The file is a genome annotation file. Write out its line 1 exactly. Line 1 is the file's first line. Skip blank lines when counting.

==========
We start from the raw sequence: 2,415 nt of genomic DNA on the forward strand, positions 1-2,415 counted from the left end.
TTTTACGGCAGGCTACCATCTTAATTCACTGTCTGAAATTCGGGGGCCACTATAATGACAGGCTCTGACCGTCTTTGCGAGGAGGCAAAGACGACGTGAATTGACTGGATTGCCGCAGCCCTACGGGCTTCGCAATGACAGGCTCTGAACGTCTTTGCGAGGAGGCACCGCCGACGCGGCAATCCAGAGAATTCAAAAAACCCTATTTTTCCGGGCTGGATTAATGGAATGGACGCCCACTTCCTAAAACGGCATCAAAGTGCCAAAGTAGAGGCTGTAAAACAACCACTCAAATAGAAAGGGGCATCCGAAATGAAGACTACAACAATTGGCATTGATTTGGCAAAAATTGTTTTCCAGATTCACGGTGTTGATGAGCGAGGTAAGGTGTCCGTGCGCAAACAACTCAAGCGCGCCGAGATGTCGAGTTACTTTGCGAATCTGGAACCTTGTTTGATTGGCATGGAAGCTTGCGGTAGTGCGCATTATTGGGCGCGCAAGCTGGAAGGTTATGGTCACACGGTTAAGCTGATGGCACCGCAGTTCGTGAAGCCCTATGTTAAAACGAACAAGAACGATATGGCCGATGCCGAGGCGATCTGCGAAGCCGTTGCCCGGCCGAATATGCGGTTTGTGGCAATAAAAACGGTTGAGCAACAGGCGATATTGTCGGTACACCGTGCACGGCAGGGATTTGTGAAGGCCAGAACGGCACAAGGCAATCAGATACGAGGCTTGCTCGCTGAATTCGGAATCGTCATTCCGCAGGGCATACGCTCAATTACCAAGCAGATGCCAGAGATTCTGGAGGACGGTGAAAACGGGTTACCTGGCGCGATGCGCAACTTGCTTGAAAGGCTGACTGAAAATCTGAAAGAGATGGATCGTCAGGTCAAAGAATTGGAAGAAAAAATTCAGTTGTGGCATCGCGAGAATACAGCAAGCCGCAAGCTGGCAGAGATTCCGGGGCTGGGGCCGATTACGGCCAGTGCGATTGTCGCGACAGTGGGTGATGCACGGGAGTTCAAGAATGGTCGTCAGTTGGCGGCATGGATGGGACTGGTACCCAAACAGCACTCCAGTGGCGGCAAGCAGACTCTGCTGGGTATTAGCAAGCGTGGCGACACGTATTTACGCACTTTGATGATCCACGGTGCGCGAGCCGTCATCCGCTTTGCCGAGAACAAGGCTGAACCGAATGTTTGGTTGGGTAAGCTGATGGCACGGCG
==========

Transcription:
We start from the raw sequence: 2,415 nt of genomic DNA on the forward strand, positions 1-2,415 counted from the left end.